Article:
Blocktype was a participant in the Geovation Accelerator Programme in autumn 2022 – a programme backed by HM Land Registry and Ordnance Survey which provides geospatial and property technology (PropTech) start-ups with grant funding and 12 months of support.
The problem we’re trying to solve
Over the next five years we need to build at least 1.5 million homes to meet England’s housing needs. But we don’t know where, how, or even if, we can fit that many homes in the land available.
Some people argue there is no space left, and that if we keep building new homes we will destroy our most precious landscapes and heritage assets. Others argue that the social need for housing should trump everything else.
The problem is that both camps have limited understanding of what these large abstract housing numbers actually look like. For example, 100 detached houses with gardens is radically different to a 20 storey block with the same number of homes.
The only way to confidently understand how much housing we can fit on a site is to hire architects to design proposals for every site. They can test different types of housing and produce detailed floor plans and robust information. But architects cost money and take time, two things we are currently scarce on.
Instead, our industry turns to spreadsheets. We apply formulas of varying levels of complexity to each site, and quickly get figures for ‘number of homes’ or ‘gross internal area’. Whilst this approach allows us to assess a large number of sites quickly, it also has huge margins of error, as it doesn’t take into consideration the shape and size of a site or building typologies used.
This is where Blocktype comes in
Developed by an urban designer and a data scientist, Blocktype provides a middle ground between abstract formulas and detailed architect designs.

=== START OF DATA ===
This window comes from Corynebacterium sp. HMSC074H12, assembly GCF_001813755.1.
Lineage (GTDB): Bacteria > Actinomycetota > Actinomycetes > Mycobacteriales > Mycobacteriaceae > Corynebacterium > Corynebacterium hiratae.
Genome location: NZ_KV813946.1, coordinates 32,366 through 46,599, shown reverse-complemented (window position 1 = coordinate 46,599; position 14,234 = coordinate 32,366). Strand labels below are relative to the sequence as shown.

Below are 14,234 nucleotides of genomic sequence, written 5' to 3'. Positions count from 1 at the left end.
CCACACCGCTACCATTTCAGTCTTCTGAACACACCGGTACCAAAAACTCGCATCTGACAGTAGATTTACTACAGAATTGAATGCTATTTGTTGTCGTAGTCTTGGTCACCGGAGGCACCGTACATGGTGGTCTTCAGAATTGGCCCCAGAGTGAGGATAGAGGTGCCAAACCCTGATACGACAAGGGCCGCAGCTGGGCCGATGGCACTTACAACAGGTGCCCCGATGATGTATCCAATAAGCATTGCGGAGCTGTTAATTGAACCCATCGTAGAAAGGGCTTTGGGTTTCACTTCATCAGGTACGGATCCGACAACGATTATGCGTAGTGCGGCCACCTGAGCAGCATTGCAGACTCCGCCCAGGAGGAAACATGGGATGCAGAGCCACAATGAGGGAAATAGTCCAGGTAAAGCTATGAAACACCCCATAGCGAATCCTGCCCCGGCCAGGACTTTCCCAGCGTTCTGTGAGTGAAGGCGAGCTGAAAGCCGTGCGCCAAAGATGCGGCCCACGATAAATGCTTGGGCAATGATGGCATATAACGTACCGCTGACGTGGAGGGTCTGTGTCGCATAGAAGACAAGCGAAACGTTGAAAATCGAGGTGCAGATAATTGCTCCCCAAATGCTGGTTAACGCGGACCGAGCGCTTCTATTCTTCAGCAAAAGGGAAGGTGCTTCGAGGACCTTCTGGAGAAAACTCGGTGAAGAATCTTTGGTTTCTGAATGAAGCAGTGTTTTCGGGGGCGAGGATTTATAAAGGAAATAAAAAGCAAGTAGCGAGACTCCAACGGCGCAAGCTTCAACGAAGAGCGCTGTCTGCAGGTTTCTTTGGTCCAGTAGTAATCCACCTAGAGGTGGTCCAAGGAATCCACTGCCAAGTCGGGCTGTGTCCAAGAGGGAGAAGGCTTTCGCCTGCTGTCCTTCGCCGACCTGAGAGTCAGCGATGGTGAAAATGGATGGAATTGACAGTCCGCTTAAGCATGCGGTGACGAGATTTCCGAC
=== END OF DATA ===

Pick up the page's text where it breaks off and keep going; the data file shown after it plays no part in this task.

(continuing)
It provides developers and planners with pre-designed, customisable architectural floor plans, which they can drag and drop onto any site to create their own design. Whilst they do this, they get instant feedback, not only on the number and types of homes you fit on your site, but important information on the financial, policy and design implications of your design.
In other words, Blocktype democratises the process of site appraisals. Anyone can easily explore what they can fit on a plot of land without relying on architects, planners or any other consultants, until you actually need them. What used to take days to research, design and present, now takes minutes.
Blocktype’s mission is to make it easy for anyone to understand what housing you can build where. We believe this will increase certainty and transparency in the planning process, reduce land speculation and help us build the right homes in the right places.
How it works
Blocktype has a database of architectural floor plans which users can customise and turn into ‘blocks’ by setting the number of floors, construction costs, sales values and so on. This provides information such as the area of the development and the number and types of homes.
It also has a database of local authority planning policies and viability data, such as construction costs and sales values. As the user places blocks on the map, the information from these blocks create the inputs into the policy and viability information, to give instant feedback on the most critical information when deciding what to build, where.
To make all this work we rely heavily on two key datasets from HM Land Registry: Price Paid Data and the National Polygon Service. The former allows us to estimate the gross development value of the proposed development, and the latter helps the user know where they can build on.
Who it’s for
Blocktype is for anyone that needs to understand what you can build where. We’re starting to offer this to property developers, as they appraise thousands of sites a year and rely on a good understanding of development capacity to value land correctly. Next, we’d like to expand this to the rest of the industry, particularly local authority planners, who rely on a good understanding of development capacity to write planning policies, plan infrastructure, and make decisions on what should get planning permission.
How the Geovation programme helped us
Taking part in the Geovation programme helped us develop our early concepts into a fully functional start-up. The access to mentors and experts, including HM Land Registry specialists, put us in the right direction to develop our approach to sales, marketing and financial modelling.
What next for Blocktype?
Blocktype private beta has just launched to a limited number of early adopters. Over the next couple of months we’ll continue to improve the product and aim for a public launch in August – you can sign up on our website. We’re also starting to look for investment, to retain users by improving the product and rapidly scale to the wider development industry.
If you’re interested in finding out more go to www.blocktype.co.uk.